For a fleeting moment, Jeremy Thorpe was the pivotal figure in British politics. In the February 1974 general election, his small Liberal Party won enough seats to hold the balance of power in a closely divided parliament. Thorpe, the party leader, was offered a top cabinet job as part of a coalition government with the Conservatives.
Five years later, he was on trial for conspiracy and incitement to murder.
That’s the story told in “A Very English Scandal,” a miniseries shown first in the U.K. and now available in the U.S. In the early 1960s, Thorpe, played by Hugh Grant, begins an affair with Norman Scott, a 19-year-old stable boy and model. After the affair ends, Scott loudly recounts its details in pubs, police stations and courthouses across the length and breadth of Britain.
An alarmed Thorpe dispatches his cronies to silence Scott with money and threats, eventually deciding that he will never be safe while his former lover is alive. “It’s no worse than shooting a sick dog,” he tells his fixer, the fellow Liberal MP Peter Bessell.
“A Very English Scandal” is by turns a comic farce, an epic tragedy and a study in the intersection of private and public life. It reminds us that politics is, finally, a human endeavor — and can’t always be reduced to strategic calculations and data analysis. And it reminds us that cultural understandings of what counts as “scandalous” twist and turn with sometimes dizzying speed.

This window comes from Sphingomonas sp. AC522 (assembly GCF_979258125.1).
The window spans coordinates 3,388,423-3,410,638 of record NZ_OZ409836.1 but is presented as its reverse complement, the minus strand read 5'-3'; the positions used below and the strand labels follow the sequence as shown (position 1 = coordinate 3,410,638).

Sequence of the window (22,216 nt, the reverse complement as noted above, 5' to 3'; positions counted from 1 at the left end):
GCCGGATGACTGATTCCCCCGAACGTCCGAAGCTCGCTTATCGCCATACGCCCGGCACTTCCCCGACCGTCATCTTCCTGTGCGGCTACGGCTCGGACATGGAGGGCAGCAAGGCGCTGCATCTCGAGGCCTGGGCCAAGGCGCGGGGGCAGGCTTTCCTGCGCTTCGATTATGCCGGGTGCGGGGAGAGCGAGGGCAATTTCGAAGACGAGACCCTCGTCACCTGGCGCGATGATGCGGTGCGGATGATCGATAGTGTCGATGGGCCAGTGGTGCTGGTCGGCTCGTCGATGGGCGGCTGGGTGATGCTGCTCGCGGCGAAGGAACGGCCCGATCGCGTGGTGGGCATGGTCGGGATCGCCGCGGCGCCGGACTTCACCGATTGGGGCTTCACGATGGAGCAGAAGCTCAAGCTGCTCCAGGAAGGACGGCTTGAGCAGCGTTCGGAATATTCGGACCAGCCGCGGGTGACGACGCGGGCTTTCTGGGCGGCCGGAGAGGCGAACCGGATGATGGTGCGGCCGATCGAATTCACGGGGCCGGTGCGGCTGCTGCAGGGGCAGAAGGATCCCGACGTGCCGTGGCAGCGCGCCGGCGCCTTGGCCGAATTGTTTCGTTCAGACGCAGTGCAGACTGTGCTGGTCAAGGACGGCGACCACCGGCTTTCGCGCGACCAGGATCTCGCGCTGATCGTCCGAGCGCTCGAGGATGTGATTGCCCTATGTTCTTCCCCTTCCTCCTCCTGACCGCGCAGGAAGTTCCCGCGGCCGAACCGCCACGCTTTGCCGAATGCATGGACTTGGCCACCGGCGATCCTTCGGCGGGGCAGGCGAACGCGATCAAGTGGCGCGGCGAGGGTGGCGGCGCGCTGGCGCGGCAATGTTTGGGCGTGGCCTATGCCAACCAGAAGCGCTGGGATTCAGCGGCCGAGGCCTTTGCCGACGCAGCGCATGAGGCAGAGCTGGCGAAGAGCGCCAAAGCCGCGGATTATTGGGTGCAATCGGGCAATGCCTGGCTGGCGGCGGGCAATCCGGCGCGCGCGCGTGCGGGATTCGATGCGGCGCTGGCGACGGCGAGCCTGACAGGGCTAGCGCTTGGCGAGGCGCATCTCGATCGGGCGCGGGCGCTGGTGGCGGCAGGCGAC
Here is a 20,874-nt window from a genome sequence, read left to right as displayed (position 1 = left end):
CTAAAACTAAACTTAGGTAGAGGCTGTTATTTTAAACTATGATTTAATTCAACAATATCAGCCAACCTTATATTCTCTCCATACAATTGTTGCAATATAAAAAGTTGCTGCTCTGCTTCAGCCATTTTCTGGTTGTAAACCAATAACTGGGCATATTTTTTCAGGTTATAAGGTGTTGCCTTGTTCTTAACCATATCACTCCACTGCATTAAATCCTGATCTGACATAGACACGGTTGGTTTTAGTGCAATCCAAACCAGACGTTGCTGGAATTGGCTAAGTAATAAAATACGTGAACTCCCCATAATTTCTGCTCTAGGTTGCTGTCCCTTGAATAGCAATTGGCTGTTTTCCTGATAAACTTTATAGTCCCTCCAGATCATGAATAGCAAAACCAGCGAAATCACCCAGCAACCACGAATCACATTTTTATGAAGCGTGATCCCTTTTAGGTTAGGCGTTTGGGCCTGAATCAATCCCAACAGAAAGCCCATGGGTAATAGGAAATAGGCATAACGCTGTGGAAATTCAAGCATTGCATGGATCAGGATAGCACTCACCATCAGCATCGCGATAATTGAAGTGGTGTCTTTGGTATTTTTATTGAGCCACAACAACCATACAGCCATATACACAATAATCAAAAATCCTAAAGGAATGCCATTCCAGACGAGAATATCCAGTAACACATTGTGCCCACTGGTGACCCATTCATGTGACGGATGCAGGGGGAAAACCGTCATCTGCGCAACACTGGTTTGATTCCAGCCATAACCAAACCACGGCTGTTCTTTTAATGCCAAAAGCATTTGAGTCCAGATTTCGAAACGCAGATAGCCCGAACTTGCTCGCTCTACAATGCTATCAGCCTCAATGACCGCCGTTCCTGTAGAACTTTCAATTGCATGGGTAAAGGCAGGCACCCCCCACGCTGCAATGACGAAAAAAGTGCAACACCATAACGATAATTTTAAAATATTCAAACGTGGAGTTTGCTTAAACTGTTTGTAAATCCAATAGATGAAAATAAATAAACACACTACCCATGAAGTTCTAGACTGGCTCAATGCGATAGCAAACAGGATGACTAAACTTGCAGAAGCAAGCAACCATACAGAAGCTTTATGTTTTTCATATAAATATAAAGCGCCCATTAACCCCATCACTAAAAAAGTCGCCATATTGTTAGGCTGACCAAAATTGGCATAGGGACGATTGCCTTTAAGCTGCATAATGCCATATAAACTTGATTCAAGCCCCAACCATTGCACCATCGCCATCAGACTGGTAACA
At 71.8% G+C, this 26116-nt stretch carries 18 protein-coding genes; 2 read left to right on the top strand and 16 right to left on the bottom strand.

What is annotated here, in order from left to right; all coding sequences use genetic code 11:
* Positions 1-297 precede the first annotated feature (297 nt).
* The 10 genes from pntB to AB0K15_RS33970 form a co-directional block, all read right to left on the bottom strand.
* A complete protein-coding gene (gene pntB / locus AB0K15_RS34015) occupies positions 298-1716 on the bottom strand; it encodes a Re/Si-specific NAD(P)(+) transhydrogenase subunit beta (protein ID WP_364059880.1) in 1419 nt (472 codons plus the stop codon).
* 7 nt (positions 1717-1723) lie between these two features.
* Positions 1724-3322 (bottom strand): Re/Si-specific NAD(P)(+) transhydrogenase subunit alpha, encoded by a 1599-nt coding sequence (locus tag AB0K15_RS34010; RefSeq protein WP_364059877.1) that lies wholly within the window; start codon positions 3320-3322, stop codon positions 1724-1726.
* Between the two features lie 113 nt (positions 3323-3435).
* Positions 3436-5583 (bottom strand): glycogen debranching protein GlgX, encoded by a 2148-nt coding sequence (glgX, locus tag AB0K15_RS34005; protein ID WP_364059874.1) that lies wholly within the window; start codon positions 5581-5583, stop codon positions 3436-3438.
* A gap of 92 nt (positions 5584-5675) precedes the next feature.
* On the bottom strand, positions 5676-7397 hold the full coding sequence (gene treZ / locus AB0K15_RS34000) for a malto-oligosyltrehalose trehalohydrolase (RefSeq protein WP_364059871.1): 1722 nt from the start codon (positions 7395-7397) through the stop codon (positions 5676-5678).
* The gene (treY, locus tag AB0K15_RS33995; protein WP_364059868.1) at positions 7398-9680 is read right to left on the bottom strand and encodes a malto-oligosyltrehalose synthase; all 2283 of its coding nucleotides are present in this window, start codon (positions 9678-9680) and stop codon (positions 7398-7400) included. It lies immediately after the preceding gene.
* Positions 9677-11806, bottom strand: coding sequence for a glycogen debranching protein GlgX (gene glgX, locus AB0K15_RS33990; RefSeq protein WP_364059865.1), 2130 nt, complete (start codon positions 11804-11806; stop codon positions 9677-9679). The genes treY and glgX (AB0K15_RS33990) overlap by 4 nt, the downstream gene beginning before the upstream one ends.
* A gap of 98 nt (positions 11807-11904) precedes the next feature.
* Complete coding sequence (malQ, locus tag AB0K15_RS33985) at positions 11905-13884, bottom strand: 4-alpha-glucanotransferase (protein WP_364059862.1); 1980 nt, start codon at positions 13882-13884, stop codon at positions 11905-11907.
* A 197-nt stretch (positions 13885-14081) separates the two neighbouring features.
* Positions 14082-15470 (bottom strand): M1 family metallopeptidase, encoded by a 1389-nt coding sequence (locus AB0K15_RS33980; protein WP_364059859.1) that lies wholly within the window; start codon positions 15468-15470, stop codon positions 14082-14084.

Thorpe’s life and career was in many ways a study in contradiction. He was young and witty and vivid and dapper, a showman with a genius for performance: At the height of his political fame he stood in for a week as a shopkeeper in a British neighborhood store, inviting television cameras to film him in his shop uniform. Dubbed “Britain’s JFK,” he offered a stark contrast to the stolid British political class of the time. “I love American politics,” Thorpe once said. “I think they’re so vulgar and therefore they’re such fun.”
But his outward charisma hid a darker side, which some contemporaries thought verged on sociopathy. As early as his Eton and Oxford days, colleagues thought him vainglorious and untrustworthy. According to R.W. Apple, Jr.’s feature article in the New York Times, published in 1978, friends “took for granted” that he would get in big trouble one day. “People think what I expose is the whole,” Thorpe said, according to Apple. “There are things that one passionately wants to keep private, things that are no one’s business.”
One such thing was Thorpe’s sexuality, and the need for privacy here was imperative: homosexuality was illegal in the UK until 1967, years after Thorpe’s affair with Scott. But even after decriminalization, public figures exposed as gay often found their careers swiftly ended. Here again the case offers a paradox: The same British establishment that regarded Thorpe’s sexuality as a crime — or at least a scandal — also protected him from Scott, who was a lower-class man whom judges, the police and Thorpe’s political colleagues dismissed as a fantasist and a blackmailer.